RealSelf Tip: If you’re having cosmetic facial surgery, ask your doctor about removing fillers beforehand. Most doctors on RealSelf sayyou don’t necessarily have to have fillers removed before surgery, but if your surgery includes “a volumizing procedure, such as fat grafting, it’s best that all filler is dissolved and gone prior to surgery,” says Salt Lake City plastic surgeonDr. Scott Thompson.
Related: Here’s Why It’s Important to Tell Your Plastic Surgeon About All Your Past Nonsurgical Treatments
The final result depends upon the kind of hyaluronic acid filler you had initially (and how difficult it is to break down) as well as the result you’re trying to achieve.
OneRealSelf memberwho had the filler in her lips deflated said, “This is the first time I felt like the outcome was better than the best-case scenario in my head.” Butother reviewerswarn that the enzyme isn’t a miracle fix—it’s imprecise and may dissolve more filler than you want. When that happens, a doctor could inject more hyaluronic acid filler at a later date.
The breakdown of hyaluronic acid filler by hyaluronidase is permanent. To replump or smooth skin after a round of hyaluronidase injections, you’d have to inject new filler.
See hyaluronidase before and after photos
As with any injection, you do run the risk of bruising at the injection site. Most patients will also have some slight swelling. Some less common but still possible hyaluronidase side effects include redness, tenderness, or an itchy sensation at the injection site.
Before going forward with your treatment, talk to your doctor about any medications you’re taking, since reactions between hyaluronidase and certain medications (including antihistamines, anxiety medication, and aspirin) can result in dangerous side effects.
If quickly and significantly dissolving hyaluronic acid filler is your goal, there’s really no alternative to this enzyme. If, however, you’re willing to wait it out, your body will eventually break down the filler. Most HA fillers naturally dissipate within 6–18 months.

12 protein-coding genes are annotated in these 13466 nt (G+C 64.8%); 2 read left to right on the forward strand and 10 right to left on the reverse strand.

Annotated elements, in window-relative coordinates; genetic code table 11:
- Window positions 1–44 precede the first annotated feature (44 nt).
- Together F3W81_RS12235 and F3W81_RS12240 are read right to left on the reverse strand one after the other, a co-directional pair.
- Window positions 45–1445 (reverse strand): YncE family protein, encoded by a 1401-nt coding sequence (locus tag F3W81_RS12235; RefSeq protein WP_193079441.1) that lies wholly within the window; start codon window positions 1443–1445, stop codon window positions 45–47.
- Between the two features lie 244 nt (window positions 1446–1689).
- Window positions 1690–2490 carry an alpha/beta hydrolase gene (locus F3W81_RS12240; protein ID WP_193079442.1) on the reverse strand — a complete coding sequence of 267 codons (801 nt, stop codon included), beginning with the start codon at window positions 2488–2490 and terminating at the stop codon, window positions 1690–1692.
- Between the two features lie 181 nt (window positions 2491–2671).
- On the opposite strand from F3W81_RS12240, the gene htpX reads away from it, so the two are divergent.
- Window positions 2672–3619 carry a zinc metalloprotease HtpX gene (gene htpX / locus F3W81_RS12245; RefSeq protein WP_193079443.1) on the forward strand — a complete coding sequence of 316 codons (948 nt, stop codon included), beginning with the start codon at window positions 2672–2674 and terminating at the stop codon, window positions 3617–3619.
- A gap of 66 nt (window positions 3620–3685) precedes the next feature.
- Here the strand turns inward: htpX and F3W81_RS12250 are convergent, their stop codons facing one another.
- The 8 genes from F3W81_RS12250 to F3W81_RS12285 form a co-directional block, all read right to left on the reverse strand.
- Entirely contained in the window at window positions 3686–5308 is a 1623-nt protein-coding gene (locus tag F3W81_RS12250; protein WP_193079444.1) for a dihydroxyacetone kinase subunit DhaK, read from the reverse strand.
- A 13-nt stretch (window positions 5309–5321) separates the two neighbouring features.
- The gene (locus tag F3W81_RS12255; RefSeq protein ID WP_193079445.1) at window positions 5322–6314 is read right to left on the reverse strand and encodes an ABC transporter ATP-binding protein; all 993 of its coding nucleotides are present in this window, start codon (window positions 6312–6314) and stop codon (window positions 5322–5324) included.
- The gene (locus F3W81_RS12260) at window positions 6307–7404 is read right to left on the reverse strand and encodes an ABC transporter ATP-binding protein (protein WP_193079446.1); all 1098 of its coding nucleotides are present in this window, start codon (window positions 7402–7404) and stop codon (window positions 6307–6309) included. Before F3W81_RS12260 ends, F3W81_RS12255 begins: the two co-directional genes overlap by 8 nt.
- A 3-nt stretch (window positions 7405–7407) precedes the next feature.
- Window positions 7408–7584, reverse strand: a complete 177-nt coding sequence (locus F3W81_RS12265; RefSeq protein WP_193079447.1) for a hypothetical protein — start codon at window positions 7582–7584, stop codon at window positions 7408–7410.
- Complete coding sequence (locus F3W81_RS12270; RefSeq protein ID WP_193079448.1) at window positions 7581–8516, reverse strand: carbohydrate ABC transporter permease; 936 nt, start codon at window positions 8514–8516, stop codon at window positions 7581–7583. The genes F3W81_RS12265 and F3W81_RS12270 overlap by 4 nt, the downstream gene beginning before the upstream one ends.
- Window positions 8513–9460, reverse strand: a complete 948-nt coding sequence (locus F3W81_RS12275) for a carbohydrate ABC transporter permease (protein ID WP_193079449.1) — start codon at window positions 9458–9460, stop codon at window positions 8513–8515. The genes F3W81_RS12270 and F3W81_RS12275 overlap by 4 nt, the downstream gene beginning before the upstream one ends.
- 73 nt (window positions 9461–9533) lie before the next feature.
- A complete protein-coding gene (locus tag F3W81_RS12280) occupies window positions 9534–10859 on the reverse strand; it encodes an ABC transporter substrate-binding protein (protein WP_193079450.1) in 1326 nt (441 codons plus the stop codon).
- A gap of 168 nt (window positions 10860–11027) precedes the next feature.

For faulty injections, there is hope: “If the filler was injected too superficially, it can sometimes be poked with a needle by your physician and extruded out,” says Dr. Ben Barankin, a dermatologic surgeon in Toronto.
Landau, Marina. “Hyaluronidase Caveats in Treating Filler Complications.” Dermatologic Surgery, Dec. 2015.
McCann, Melissa. “Intravenous Hyaluronidase for Visual Loss Secondary to Filler Injection: A Novel Therapeutic Approach.” JCAD, 4 Feb. 2020.
Published October 16, 2020 Updated November 8, 2022
Hyaluronidase before & after photos
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What are the risks of hyaluronidase? ›
- hives or welts.
- large, hive-like swelling on the face, eyelids, lips, tongue, throat, hands, legs, feet, or sex organs.
- redness of the skin.
- skin rash.
- unusual tiredness or weakness.
An enzyme that breaks down a substance in the body called hyaluronic acid. Hyaluronic acid is found throughout the body in connective tissue, skin, and fluids in the joints and inside the eye. It causes fluids to have a jelly-like thickness, which can help moisten and protect tissues and joints.Can you inject hyaluronidase? ›
Hyaluronidase injection is also used to increase absorption of fluids or medicines that are injected into your skin. It also used to help improve absorption of radioactive substances during a procedure called subcutaneous urography. This medicine is to be given only by or under the direct supervision of a doctor.What not to do after hyaluronidase? ›
Avoid any heat-inducing activities for 24 hours such as strenuous exercise, spas, saunas and hot showers.Can hyaluronidase cause permanent damage? ›
A published journal article states that higher doses [of hy'dase] can lead to damage of native extracellular matrix glycosaminoclycans, leaving a gaunt appearance with poor skin texture (Figure 4). Patients are increasingly presenting with hyaluronidase-related damage, which is often untreatable.